MLS rejects Vegas expansion bid, $122m stadium subsidy plan promptly evaporates

Looks like Bob Beers can drop that lawsuit over the rejection of his petition drive to repeal Las Vegas’s $122 million MLS stadium subsidy: There will be no subsidy, because there will be no stadium, because there will be no Las Vegas MLS team, by decree of league commissioner Don Garber.

Major League Soccer Commissioner Don Garber told Las Vegas officials Thursday the city’s bid for an MLS franchise in 2017 or 2018 was unsuccessful. Sacramento, Calif. and Minneapolis remain in the competition for the 24th MLS franchise.

“Given the timing of our expansion rollout and the uncertainty as to when we might be able to move forward in Las Vegas, we are no longer considering Las Vegas as an expansion market until after 2018,” Garber wrote to Mayor Carolyn Goodman.

No one quite seems to know what that “uncertainty as to when we might be able to move forward” line meant, but really, it doesn’t matter — Garber’s the boss, so he can approve or reject expansion candidates for any reason or no reason at all if he wants.

Las Vegas Mayor Carolyn Goodman still wants to try to get a major-league sports team of some kind, but it apparently won’t be with the Cordish-Findlay development group, which spoke of its stadium in the conditional perfect tense yesterday. So, R.I.P., crazy-expensive soccer stadium that only got approved at all because the developers tricked the city council into giving them more lobbying time to pick off one swing vote. You will not be mourned, but we’ll still be a little sad to no longer have reasons to write about you.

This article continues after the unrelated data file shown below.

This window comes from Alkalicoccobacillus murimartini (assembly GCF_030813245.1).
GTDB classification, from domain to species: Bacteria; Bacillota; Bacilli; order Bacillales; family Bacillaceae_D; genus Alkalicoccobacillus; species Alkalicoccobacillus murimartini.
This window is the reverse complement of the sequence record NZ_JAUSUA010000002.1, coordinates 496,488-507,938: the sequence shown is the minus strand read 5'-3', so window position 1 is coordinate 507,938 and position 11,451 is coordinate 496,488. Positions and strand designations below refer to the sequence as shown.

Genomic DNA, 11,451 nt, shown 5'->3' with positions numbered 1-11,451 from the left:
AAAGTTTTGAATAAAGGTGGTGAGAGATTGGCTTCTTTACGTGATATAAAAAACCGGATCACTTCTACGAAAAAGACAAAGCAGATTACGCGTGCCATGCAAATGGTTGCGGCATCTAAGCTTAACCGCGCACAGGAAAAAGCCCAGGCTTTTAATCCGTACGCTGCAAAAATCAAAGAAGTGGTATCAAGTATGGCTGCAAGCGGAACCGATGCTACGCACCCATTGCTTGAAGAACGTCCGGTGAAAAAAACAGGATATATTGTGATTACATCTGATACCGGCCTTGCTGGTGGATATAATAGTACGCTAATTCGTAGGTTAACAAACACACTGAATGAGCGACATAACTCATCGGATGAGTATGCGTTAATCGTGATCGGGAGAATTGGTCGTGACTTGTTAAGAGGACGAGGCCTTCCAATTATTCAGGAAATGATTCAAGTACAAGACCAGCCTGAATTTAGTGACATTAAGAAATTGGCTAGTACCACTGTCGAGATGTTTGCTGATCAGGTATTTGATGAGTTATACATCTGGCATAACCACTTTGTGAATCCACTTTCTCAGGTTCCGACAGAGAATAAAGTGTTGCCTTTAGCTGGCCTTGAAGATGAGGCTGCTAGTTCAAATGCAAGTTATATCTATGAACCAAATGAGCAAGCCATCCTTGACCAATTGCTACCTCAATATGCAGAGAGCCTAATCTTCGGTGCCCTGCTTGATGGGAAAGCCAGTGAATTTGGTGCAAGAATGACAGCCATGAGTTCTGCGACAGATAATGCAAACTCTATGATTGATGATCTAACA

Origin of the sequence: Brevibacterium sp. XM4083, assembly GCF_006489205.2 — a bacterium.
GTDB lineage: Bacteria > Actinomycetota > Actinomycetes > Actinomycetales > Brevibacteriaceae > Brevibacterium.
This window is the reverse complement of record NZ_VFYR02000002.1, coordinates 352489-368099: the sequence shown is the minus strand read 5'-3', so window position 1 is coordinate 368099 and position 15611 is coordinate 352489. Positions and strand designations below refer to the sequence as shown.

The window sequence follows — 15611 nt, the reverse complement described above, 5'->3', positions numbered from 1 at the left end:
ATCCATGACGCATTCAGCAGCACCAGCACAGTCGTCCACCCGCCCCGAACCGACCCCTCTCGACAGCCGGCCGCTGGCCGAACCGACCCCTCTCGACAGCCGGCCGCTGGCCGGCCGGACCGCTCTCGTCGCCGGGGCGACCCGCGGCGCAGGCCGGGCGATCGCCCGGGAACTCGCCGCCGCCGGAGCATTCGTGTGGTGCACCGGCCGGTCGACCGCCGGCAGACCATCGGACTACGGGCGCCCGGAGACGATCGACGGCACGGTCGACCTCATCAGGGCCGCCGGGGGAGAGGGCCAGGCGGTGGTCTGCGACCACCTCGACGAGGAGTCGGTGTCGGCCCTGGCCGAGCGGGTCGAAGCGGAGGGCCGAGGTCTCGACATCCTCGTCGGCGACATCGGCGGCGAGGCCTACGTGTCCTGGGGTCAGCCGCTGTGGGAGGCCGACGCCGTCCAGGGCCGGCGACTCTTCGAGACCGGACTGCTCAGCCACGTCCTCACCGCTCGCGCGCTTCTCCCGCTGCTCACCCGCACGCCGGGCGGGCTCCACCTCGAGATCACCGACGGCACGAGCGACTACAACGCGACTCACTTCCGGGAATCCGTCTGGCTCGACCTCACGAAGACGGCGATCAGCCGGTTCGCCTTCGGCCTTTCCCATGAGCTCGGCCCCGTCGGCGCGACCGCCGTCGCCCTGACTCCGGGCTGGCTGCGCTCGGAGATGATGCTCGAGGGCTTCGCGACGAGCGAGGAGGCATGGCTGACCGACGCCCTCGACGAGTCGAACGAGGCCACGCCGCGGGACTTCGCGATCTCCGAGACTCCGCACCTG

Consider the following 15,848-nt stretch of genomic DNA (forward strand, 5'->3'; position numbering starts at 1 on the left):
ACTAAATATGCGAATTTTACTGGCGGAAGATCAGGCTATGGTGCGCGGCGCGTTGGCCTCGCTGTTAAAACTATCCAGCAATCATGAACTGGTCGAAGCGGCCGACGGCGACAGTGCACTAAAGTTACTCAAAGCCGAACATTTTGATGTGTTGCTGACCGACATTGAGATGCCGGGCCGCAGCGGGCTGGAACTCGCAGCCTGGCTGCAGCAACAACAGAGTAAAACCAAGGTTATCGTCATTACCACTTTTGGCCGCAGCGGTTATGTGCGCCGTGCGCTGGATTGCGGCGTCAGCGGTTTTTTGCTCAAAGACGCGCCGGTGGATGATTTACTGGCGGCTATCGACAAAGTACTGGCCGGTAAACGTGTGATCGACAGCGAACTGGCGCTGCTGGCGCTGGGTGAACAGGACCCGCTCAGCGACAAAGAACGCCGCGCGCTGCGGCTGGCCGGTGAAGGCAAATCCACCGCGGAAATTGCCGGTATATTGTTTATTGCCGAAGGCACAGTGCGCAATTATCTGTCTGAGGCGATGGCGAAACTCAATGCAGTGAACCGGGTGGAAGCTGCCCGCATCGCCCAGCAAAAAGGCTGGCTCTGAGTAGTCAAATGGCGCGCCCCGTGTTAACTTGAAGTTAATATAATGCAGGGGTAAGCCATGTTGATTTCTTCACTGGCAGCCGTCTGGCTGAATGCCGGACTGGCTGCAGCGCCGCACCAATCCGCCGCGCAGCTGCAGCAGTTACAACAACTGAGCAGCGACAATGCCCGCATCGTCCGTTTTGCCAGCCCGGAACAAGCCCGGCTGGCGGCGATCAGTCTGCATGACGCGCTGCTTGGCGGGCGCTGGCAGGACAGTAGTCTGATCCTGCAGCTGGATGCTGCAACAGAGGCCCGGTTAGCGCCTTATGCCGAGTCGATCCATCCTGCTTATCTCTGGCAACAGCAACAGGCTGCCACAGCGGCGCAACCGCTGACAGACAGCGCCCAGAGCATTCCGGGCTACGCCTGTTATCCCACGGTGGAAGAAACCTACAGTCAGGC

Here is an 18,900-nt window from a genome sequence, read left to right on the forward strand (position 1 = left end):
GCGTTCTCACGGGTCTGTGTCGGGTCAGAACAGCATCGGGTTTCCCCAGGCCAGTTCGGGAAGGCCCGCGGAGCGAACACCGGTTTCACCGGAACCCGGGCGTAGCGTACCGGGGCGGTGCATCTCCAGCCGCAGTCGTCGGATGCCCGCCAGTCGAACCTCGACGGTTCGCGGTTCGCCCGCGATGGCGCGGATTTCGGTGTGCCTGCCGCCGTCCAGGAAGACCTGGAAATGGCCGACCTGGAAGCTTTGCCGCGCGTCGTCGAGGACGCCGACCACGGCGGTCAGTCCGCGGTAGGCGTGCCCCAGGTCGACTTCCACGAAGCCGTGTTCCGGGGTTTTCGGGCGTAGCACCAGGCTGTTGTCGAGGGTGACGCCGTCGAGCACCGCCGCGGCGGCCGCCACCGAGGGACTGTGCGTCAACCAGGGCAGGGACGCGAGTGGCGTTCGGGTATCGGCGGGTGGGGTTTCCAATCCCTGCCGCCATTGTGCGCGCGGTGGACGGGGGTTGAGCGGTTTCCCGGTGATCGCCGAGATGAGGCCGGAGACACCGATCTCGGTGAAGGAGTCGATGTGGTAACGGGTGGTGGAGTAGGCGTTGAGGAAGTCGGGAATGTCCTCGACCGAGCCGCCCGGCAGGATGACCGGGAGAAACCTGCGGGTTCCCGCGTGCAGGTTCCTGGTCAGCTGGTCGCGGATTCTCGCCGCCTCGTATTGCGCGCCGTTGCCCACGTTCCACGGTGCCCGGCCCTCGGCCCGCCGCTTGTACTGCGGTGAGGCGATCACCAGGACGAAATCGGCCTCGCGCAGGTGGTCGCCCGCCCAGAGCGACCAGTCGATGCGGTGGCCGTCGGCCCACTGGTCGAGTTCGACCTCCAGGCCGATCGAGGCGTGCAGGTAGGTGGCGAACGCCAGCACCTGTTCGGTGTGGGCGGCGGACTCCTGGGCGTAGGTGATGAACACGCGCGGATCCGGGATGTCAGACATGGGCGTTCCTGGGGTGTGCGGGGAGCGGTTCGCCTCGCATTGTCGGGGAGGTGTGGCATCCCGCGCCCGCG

19 comments on “MLS rejects Vegas expansion bid, $122m stadium subsidy plan promptly evaporates

  1. One down. Now the NHL just needs to come to its senses and drop the idea of an expansion franchise in Vegas.

  2. Sounds to me like it’s farewell but not goodbye… Garber has only said they won’t be willing to accept Vegas money until “after” 2018, not that they categorically refuse to accept it at all.

    And, should LV say “to hell with them, we’ll build it anyway”, well, they wouldn’t be the first city to make that particular mistake would they? (Not that I am suggesting they will do that…)

  3. John, I agree that MLS may be saying “not right now, but maybe later.” Any Commissioner or Owner knows never to say no, to always leave the door open for future possibilities, like the NFL in LA. And it makes plenty of sense for MLS to remain on good terms with as many cities as possible because the league and many of its clubs are so young that franchise shifting could hanppen in the near future, much like the more established leagues did in their early days.

    I just fear that MLS is expanding way too fast, trying to grab as much short term money as they can while sacrificing long term quality.

  4. I get that soccer is increasing in popularity and that many attribute that to a mix of an expanding Hispanic population and hipsters being hipsters but I have doubts it’s going to become a sport with widespread popularity. Seems foolish that so many cities are dishing out cash for an unproven product. No more foolish than any of the other stadium funding going on but if MLS fails or even the local franchise folds, that’s quite a bit more obvious than if the local NFL team doesn’t produce the level of economic impact they claim. Of course the politicians involved will likely have retired or moved on to higher office by then.